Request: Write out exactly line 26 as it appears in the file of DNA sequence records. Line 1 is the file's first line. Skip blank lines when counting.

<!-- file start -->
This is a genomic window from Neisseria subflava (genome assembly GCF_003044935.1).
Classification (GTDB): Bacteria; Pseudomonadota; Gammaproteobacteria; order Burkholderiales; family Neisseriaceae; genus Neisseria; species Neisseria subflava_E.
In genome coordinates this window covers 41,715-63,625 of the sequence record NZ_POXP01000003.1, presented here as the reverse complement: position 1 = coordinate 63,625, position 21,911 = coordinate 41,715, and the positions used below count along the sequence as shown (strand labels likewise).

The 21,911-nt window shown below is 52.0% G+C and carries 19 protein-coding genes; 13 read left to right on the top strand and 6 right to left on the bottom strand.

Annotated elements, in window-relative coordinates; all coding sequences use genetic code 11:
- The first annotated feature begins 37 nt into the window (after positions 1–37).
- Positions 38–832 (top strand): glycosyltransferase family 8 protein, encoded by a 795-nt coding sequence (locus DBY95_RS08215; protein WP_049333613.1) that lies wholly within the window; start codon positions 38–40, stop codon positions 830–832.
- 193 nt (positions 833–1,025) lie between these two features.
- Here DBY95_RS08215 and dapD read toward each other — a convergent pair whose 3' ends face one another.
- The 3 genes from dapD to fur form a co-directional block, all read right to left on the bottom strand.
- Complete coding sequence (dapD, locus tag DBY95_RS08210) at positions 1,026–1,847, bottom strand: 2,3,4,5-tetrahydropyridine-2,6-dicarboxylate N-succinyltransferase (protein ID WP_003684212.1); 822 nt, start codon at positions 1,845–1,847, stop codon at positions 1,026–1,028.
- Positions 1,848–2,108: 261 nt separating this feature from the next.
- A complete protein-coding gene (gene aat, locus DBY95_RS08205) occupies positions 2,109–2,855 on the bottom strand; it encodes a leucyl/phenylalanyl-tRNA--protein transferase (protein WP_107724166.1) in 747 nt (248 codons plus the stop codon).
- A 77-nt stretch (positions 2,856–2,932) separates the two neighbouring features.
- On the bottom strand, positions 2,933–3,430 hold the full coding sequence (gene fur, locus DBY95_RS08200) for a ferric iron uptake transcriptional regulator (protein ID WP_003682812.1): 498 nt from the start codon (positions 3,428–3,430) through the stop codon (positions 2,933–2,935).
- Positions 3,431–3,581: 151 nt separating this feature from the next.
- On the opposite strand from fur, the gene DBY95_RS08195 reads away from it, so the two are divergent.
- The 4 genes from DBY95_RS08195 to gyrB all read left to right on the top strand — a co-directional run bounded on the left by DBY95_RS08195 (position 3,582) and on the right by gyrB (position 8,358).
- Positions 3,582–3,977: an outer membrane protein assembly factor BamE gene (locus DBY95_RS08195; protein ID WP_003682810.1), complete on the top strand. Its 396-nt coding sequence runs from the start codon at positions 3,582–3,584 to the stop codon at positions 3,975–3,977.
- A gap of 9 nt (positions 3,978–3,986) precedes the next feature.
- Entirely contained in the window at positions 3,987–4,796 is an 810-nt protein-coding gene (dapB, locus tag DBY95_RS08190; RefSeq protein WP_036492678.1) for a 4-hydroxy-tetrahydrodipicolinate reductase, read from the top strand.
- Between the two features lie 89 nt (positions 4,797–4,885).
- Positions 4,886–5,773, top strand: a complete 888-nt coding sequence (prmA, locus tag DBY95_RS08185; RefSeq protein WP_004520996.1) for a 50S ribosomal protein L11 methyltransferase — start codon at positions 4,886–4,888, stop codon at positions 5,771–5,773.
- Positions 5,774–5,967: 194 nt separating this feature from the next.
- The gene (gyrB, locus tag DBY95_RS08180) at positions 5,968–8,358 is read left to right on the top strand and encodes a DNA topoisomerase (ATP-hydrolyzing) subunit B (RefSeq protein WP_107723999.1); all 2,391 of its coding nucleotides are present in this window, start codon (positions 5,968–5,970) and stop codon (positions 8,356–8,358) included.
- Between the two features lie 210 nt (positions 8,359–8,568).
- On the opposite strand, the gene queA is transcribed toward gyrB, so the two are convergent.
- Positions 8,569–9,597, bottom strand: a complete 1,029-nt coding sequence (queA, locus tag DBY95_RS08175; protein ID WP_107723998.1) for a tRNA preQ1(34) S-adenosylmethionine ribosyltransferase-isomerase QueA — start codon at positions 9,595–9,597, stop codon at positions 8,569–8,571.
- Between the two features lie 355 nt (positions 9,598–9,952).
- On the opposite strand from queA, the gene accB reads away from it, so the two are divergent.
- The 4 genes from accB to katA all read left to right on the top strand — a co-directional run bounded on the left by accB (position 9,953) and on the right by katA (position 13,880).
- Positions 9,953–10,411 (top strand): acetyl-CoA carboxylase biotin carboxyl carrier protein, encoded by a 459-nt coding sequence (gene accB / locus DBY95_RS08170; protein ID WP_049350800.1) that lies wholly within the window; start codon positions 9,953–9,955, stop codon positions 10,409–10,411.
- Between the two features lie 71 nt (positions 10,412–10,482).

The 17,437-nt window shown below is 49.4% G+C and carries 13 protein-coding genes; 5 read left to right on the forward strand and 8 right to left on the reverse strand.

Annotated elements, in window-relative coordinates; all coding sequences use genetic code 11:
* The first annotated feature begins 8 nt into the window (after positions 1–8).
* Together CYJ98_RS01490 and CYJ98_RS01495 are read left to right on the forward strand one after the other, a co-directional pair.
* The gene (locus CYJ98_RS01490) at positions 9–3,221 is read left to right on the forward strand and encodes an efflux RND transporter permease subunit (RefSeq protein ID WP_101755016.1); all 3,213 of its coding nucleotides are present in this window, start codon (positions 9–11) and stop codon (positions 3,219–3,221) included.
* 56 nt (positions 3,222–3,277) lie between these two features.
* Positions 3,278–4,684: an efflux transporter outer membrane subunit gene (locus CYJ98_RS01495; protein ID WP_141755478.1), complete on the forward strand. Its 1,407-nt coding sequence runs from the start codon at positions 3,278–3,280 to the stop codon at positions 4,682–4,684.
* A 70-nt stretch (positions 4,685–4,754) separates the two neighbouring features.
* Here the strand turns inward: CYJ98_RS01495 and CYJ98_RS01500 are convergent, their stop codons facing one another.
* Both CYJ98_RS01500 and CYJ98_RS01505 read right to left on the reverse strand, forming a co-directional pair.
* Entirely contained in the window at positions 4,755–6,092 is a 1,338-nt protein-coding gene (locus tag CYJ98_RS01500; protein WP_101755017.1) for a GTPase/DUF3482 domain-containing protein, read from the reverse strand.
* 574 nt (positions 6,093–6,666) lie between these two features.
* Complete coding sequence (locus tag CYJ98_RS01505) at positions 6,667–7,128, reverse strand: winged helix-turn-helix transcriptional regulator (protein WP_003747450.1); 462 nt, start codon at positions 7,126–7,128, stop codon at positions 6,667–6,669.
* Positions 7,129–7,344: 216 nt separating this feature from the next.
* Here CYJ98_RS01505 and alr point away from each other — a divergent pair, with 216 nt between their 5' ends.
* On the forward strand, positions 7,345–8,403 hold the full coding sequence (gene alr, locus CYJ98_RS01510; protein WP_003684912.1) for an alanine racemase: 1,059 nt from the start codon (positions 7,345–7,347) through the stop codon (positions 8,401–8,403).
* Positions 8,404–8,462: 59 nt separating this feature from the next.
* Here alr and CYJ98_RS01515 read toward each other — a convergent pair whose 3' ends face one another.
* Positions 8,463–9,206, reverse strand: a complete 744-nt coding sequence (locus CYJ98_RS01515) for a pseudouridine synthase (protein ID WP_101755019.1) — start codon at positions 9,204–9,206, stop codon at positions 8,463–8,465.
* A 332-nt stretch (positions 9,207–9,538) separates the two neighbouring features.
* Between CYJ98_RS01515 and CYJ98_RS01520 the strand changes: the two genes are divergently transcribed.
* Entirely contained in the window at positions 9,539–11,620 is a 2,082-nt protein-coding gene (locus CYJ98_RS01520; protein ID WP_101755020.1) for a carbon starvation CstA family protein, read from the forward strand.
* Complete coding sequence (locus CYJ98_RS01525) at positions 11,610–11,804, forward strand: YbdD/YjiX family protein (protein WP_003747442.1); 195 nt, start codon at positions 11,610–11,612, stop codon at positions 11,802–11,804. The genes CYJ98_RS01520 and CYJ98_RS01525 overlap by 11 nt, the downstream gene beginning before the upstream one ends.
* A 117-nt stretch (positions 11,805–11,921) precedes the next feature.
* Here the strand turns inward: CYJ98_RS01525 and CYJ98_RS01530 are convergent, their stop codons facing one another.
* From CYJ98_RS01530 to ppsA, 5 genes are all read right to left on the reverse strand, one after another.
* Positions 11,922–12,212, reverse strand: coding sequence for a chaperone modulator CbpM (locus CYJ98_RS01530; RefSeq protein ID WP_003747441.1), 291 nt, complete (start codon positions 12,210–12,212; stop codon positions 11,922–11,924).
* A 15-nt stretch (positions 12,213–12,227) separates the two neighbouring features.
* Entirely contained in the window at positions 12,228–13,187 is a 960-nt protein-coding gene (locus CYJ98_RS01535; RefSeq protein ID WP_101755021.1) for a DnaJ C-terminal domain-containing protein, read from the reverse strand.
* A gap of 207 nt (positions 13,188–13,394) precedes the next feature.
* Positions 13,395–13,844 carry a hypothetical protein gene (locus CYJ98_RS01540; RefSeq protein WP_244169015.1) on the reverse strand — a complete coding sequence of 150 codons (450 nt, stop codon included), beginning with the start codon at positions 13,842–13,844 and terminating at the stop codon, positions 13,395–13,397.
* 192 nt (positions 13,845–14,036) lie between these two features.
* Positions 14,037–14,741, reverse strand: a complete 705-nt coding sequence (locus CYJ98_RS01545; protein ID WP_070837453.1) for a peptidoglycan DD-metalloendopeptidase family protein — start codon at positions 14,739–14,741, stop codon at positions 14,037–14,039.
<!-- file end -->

- Between the two features lie 210 nt (positions 8,359–8,568).